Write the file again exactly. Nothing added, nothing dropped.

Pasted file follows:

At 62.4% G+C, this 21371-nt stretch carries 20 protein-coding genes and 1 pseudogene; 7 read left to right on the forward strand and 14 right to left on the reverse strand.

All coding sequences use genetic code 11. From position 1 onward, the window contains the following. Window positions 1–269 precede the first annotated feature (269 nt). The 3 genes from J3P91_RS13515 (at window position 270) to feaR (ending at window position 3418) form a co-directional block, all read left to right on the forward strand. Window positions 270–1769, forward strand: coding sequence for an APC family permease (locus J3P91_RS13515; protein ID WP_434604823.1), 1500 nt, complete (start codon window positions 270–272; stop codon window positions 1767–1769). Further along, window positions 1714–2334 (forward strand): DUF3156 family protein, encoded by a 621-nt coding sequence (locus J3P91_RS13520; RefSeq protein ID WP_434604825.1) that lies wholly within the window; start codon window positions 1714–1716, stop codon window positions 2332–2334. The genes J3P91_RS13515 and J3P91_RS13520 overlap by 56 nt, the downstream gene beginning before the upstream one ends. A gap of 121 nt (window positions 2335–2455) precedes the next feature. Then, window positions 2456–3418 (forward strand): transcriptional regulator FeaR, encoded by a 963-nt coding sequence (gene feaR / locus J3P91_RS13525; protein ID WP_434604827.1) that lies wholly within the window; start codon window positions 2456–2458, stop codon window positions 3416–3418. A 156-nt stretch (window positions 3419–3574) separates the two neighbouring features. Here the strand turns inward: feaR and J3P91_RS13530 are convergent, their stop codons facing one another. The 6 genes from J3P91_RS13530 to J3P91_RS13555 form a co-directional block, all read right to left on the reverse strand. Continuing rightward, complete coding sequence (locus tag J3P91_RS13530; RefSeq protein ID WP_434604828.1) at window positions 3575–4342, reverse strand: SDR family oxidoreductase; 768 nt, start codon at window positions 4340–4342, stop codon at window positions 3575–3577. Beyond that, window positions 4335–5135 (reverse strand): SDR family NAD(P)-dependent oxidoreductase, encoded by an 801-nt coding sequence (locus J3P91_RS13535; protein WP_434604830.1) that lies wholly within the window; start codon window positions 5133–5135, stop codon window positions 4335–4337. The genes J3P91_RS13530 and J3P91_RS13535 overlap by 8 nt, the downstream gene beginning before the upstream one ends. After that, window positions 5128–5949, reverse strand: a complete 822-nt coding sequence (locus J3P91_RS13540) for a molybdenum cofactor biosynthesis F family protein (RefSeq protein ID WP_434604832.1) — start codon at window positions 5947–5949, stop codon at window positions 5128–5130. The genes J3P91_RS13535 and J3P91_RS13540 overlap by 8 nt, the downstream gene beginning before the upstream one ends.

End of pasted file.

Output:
At 62.4% G+C, this 21371-nt stretch carries 20 protein-coding genes and 1 pseudogene; 7 read left to right on the forward strand and 14 right to left on the reverse strand.

All coding sequences use genetic code 11. From position 1 onward, the window contains the following. Window positions 1–269 precede the first annotated feature (269 nt). The 3 genes from J3P91_RS13515 (at window position 270) to feaR (ending at window position 3418) form a co-directional block, all read left to right on the forward strand. Window positions 270–1769, forward strand: coding sequence for an APC family permease (locus J3P91_RS13515; protein ID WP_434604823.1), 1500 nt, complete (start codon window positions 270–272; stop codon window positions 1767–1769). Further along, window positions 1714–2334 (forward strand): DUF3156 family protein, encoded by a 621-nt coding sequence (locus J3P91_RS13520; RefSeq protein ID WP_434604825.1) that lies wholly within the window; start codon window positions 1714–1716, stop codon window positions 2332–2334. The genes J3P91_RS13515 and J3P91_RS13520 overlap by 56 nt, the downstream gene beginning before the upstream one ends. A gap of 121 nt (window positions 2335–2455) precedes the next feature. Then, window positions 2456–3418 (forward strand): transcriptional regulator FeaR, encoded by a 963-nt coding sequence (gene feaR / locus J3P91_RS13525; protein ID WP_434604827.1) that lies wholly within the window; start codon window positions 2456–2458, stop codon window positions 3416–3418. A 156-nt stretch (window positions 3419–3574) separates the two neighbouring features. Here the strand turns inward: feaR and J3P91_RS13530 are convergent, their stop codons facing one another. The 6 genes from J3P91_RS13530 to J3P91_RS13555 form a co-directional block, all read right to left on the reverse strand. Continuing rightward, complete coding sequence (locus tag J3P91_RS13530; RefSeq protein ID WP_434604828.1) at window positions 3575–4342, reverse strand: SDR family oxidoreductase; 768 nt, start codon at window positions 4340–4342, stop codon at window positions 3575–3577. Beyond that, window positions 4335–5135 (reverse strand): SDR family NAD(P)-dependent oxidoreductase, encoded by an 801-nt coding sequence (locus J3P91_RS13535; protein WP_434604830.1) that lies wholly within the window; start codon window positions 5133–5135, stop codon window positions 4335–4337. The genes J3P91_RS13530 and J3P91_RS13535 overlap by 8 nt, the downstream gene beginning before the upstream one ends. After that, window positions 5128–5949, reverse strand: a complete 822-nt coding sequence (locus J3P91_RS13540) for a molybdenum cofactor biosynthesis F family protein (RefSeq protein ID WP_434604832.1) — start codon at window positions 5947–5949, stop codon at window positions 5128–5130. The genes J3P91_RS13535 and J3P91_RS13540 overlap by 8 nt, the downstream gene beginning before the upstream one ends.